RB Leipzig coach, Julian Nagelsmann has said his team’s failure to sign Erling Haaland proves that they are still very much behind Borussia Dortmund and Bayern Munich in the Bundesliga.
Julian has said not being able to sign the talented goalscorer is evidence that Leipzig still has a lot of ground to make up to reach the heights of their rivals in the German league.
According to him, he accepts that his club cannot overturn their salary structure for one player but it shows that they are still very much behind Bayern and Dortmund financially.
He added that their rivals are global players already while Leipzig is still a very young club.
His words, “We couldn’t keep up [with other clubs],”
“I totally respect and accept that we cannot overturn our salary structure for a player. At Hoffenheim I experienced that in an even much more extreme way.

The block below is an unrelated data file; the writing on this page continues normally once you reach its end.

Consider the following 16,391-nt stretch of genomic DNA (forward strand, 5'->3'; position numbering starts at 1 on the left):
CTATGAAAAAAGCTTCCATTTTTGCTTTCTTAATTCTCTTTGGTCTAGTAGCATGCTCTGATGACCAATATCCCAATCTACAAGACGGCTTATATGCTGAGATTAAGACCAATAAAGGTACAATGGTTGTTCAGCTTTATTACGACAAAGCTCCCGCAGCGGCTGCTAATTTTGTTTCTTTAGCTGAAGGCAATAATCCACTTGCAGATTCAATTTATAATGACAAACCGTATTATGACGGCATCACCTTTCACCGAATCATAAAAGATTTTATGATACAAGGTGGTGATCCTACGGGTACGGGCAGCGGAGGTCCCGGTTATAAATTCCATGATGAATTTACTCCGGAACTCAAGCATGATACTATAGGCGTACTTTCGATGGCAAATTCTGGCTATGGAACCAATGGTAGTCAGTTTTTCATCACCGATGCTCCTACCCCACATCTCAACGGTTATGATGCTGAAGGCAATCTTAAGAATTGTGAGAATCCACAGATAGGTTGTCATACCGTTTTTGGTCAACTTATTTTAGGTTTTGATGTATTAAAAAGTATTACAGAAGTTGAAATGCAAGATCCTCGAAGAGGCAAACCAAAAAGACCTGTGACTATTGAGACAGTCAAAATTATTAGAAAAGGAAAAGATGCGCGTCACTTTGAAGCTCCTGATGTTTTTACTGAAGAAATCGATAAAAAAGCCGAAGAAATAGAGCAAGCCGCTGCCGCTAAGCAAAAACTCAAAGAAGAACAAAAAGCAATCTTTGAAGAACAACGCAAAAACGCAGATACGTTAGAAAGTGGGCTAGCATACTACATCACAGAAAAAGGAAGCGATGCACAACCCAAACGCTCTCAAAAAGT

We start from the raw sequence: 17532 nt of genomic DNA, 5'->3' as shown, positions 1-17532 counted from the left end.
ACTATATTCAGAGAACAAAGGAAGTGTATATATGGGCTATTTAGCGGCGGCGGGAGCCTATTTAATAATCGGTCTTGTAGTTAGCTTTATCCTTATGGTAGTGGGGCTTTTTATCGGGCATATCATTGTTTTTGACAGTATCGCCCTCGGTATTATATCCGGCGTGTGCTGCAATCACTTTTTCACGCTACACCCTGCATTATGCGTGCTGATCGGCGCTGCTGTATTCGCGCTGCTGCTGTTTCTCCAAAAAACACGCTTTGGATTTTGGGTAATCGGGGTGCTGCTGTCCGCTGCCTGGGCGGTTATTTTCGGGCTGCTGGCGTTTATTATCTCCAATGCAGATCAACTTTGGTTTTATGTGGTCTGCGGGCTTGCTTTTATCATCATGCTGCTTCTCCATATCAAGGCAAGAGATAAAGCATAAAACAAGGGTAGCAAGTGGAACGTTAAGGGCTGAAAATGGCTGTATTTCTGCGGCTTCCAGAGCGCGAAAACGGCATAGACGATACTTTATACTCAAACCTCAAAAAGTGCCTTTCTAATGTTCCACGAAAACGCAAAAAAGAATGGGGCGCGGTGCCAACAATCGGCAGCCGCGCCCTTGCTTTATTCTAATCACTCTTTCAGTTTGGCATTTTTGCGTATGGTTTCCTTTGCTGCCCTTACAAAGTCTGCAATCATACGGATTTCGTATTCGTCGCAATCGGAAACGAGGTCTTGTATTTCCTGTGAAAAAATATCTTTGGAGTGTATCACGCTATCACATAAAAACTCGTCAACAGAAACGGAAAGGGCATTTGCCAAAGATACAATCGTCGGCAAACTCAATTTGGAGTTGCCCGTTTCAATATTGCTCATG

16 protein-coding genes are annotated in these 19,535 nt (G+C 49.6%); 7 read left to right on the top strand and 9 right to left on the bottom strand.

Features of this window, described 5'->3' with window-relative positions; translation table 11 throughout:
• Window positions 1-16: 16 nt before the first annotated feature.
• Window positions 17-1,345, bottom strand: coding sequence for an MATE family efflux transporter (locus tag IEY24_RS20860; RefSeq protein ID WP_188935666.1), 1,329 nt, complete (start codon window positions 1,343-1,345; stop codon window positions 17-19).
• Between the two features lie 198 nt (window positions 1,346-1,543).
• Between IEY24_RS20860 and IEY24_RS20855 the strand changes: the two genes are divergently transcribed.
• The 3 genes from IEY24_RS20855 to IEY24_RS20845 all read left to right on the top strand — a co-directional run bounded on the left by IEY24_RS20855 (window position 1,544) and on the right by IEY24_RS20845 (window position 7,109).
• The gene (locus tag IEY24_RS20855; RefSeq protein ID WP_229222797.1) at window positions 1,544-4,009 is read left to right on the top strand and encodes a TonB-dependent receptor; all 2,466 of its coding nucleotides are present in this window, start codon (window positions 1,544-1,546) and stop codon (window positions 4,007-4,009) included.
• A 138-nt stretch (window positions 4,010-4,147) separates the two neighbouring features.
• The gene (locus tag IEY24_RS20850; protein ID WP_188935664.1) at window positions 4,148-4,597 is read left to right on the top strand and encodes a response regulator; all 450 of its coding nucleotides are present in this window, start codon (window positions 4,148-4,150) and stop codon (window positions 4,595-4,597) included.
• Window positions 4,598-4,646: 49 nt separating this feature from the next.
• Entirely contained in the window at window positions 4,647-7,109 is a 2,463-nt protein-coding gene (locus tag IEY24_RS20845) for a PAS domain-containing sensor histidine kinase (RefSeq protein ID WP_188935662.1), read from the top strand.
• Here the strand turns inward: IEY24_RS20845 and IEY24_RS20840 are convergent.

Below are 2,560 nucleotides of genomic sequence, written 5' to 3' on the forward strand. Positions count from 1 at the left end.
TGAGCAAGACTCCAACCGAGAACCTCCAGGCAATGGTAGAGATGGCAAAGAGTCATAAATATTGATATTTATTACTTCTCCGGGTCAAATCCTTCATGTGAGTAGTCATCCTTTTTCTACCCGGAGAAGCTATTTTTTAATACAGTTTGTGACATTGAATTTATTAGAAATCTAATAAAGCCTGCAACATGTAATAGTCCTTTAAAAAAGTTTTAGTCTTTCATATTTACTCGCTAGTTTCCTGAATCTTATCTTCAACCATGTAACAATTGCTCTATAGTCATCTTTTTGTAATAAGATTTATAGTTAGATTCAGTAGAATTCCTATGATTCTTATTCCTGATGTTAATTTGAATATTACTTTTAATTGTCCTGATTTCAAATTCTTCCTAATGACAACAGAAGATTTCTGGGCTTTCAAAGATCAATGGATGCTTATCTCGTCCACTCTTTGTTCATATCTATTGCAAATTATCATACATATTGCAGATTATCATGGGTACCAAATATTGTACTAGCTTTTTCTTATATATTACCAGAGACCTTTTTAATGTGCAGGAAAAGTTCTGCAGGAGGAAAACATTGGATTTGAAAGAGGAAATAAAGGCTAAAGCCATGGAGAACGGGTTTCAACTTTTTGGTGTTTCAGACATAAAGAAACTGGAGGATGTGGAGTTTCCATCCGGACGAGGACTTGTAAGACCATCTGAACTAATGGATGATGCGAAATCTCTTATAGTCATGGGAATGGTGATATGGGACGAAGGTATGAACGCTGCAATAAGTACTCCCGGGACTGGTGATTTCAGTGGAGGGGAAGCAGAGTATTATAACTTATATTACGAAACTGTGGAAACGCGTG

“We have to grow healthily, that’s the crucial point. The example of Dani Olmo shows that we can make some transfers that other clubs cannot do.
“But financially, we’re still miles away from Bayern and Dortmund. In the next step, we have to reach the Champions League with conviction every year.
“And above all, we must not make the mistake that other clubs have made more often in the past. That is, living above your means for a year and then falling the next year – then everything collapses.
“Bayern and Dortmund are global players, but we are a very young club. Of course, we cannot keep up with clubs that have been on the market for decades.”
On the Tottenham clash tonight, “We will try to put our style on the field against Tottenham. We will not stay back and hope for the best,”
“Spurs may have a slight advantage in terms of individual player quality, but they haven’t made the most stable impression this season either.
“We have a chance to progress. Our boys will be eager to reach the quarter-finals.
“I don’t think there is an outright favorite. It is a 50:50 duel that will depend on the daily form twice. It will also be important for us that we do not consider the first leg in isolation.
“Of course, the first leg result has a big impact on the second leg, but we have to think carefully about how we want to tackle both games beforehand.”